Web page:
Insights into eruption dynamics from the 2014 pyroclastic deposits of Kelut volcano, Java, Indonesia, and implications for future hazards

Louise R. Goode*, Heather K. Handley, Shane J. Cronin, Mirzam Abdurrachman

*Corresponding author for this work

Research output: Contribution to journalArticle

2 Citations (Scopus)

Abstract

On 13 to 14 February 2014 a ~4 h long, VEI 4 eruption occurred at Kelut volcano (Java, Indonesia). Pyroclastic density currents (PDCs) and extensive ash fall led to 7 fatalities and disruption to flights across the Asia-Pacific region. New sedimentological descriptions of the pyroclastic deposits from the 2014 eruption were compared with eyewitness and satellite reports to elucidate temporal variations in eruptive dynamics. The stratigraphy of the deposits is presented in 3 stages, associated with two eruptions that occurred approximately ~15–30 min apart. Stage 1 PDC deposits originate from the smaller onset eruption. The PDC deposits from Stage 2, and tephra fall deposits from Stage 3 originate from the second, plinian eruption. During the onset eruption (Stage 1), low energy PDCs were produced that ran out to <2.6 km. Basal layers show characteristics of deposits similar to ash-cloud surges that carried dominantly fine ash and crystal fragments. These are capped by deposits typical of high-particle concentrated pyroclastic flows. All Stage 1 deposits have high contents of dense lithic fragments (up to 44% by vol.), sourced from the 2007–2008 lava dome and conduit walls, indicating that the eruption onset was driven by an explosive release of gas-overpressure below the vent-capping dome. Increases in the magma flux and transition to a more constant eruption led to a growing eruption column during the ~2-hour long Stage 2 plinian eruption. Pumice rich (>70% by vol.) PDC deposits ran out to 4.7 km from the vent. The deposits reflect an increased output of fresh fragmented magma, and some conduit widening evidenced by dense lithic fragments. Vent instabilities and incorporation of dense material into basal margins of the plume led to the marginal collapse and formation of these PDCs. Stage 3 occurred in the final hour at the peak of the plinian eruption, around 01:00 to 02:00, and produced reversely graded lapilli fall deposits with ≤90 vol% pumice from a 26 km-high plume. This indicates that there was a sustained flux of juvenile magma to the now open vent system, and expansion and fragmentation of the gas-rich magma was at its most efficient. Our study of the eruptive sequence of Kelut provides some constraints on predicted patterns for future explosive activity, critical for further hazard assessment of the volcano. Since 1901 Kelut has erupted on intervals of 1 to 23 years, and the 2014 event characterises a typical "explosive" style of eruption that alternates regularly with effusive dome-formation and collapse events. This pattern depends on the dynamics of magma renewal to the system, and degassing conditions in the shallow magma reservoir and upper conduit. If this pattern holds, and the next eruption occurs within the next two decades, a return of prolonged dome growth could be anticipated.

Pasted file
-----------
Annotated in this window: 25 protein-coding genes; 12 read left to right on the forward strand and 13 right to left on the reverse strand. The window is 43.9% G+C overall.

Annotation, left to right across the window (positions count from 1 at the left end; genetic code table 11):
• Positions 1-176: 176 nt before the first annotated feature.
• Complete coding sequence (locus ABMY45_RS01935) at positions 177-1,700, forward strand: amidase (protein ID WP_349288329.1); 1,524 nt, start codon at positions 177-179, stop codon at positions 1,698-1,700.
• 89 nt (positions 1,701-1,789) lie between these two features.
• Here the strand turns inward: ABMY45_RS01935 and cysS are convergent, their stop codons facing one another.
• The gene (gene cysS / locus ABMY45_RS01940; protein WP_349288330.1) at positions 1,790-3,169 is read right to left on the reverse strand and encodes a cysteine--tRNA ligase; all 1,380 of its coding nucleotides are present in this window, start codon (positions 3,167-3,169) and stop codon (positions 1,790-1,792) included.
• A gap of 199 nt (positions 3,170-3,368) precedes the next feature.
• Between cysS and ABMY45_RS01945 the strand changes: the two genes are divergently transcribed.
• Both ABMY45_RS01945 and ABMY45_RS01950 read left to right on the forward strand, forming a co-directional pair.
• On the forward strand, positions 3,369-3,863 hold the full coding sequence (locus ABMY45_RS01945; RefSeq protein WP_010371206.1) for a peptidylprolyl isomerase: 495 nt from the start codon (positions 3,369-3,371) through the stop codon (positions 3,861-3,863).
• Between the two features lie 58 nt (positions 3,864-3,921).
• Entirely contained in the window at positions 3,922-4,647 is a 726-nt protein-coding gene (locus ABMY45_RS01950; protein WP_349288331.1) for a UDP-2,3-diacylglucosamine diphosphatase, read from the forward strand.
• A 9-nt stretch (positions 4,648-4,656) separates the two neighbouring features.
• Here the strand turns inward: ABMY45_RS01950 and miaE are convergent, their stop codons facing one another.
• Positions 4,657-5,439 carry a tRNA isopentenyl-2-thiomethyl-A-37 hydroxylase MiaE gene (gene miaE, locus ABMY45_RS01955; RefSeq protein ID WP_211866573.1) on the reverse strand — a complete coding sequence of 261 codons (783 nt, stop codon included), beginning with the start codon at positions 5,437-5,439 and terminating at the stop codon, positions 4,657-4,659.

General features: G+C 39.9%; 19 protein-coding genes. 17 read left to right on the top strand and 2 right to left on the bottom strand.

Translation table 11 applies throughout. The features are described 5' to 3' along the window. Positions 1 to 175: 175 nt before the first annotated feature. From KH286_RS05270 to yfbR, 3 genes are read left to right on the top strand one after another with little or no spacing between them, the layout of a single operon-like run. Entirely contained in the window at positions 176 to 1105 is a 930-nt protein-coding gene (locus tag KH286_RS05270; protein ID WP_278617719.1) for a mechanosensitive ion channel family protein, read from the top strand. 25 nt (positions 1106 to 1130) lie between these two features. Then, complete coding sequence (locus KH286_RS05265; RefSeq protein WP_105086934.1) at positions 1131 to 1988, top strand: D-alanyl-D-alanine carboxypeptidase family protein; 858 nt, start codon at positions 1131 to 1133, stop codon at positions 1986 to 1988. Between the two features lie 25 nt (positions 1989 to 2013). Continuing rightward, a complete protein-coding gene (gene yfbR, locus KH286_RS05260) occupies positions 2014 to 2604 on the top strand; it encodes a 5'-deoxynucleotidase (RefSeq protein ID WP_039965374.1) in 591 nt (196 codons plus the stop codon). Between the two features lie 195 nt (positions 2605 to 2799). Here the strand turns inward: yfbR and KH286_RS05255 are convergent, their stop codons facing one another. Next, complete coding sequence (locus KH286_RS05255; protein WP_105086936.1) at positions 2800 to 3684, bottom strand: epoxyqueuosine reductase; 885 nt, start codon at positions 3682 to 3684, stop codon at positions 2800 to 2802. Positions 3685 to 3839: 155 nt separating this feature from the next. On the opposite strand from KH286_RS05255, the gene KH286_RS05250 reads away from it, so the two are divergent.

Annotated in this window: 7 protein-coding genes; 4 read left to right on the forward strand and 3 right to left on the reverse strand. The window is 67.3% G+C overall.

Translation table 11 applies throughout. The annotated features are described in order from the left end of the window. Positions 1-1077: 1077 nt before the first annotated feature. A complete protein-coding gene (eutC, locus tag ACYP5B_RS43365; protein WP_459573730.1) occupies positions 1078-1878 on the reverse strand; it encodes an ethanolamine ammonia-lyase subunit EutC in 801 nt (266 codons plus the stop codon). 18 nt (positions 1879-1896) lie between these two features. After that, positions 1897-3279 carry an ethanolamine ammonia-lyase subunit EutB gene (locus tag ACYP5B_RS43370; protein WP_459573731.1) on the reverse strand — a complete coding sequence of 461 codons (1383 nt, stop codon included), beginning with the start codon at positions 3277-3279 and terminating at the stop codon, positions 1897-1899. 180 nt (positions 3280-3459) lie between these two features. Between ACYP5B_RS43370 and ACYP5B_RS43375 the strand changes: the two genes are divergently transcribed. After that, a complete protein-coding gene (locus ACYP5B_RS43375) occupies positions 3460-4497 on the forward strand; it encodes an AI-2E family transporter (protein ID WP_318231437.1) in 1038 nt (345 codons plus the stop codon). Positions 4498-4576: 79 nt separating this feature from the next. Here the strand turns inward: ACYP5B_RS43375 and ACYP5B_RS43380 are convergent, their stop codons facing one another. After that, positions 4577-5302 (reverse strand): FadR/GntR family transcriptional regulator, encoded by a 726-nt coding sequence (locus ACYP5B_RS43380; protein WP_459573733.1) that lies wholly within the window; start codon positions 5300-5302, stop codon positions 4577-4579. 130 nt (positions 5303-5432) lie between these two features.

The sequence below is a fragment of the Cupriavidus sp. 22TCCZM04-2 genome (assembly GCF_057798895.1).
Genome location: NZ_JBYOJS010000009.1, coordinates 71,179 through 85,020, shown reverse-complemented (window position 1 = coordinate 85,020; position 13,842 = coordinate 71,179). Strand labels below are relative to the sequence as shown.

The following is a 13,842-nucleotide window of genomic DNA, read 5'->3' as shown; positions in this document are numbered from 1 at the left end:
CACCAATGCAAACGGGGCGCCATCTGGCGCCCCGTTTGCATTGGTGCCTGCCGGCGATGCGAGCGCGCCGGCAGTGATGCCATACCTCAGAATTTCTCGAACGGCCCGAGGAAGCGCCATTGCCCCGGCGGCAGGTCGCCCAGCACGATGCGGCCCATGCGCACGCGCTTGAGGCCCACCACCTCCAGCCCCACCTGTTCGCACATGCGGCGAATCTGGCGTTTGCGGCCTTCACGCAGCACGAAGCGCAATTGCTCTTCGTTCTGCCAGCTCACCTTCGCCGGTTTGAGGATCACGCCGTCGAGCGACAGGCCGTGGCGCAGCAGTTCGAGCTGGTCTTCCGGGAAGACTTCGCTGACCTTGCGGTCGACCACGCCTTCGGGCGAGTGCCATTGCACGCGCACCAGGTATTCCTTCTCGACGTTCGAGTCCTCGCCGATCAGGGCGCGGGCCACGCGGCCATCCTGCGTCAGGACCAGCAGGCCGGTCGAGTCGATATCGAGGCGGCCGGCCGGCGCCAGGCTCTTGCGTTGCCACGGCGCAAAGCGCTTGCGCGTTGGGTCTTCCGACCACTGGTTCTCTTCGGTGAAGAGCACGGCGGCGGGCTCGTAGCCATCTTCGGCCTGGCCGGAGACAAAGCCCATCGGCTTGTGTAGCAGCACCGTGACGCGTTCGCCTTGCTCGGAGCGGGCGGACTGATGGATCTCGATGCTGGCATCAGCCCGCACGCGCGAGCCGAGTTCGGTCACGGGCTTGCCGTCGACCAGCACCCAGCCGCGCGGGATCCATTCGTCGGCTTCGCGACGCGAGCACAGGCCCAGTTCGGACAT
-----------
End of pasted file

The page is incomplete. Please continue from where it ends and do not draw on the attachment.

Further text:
Original languageEnglish
Pages (from-to)6-23
Number of pages18
JournalJournal of Volcanology and Geothermal Research
Volume382
DOIs
Publication statusPublished - 15 Sep 2019

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Keywords

  • Kelud
  • Lava dome
  • Pyroclastic flow
  • Pyroclastic surge
  • Pyroclastic density current
  • Plinian
  • Tephra fall

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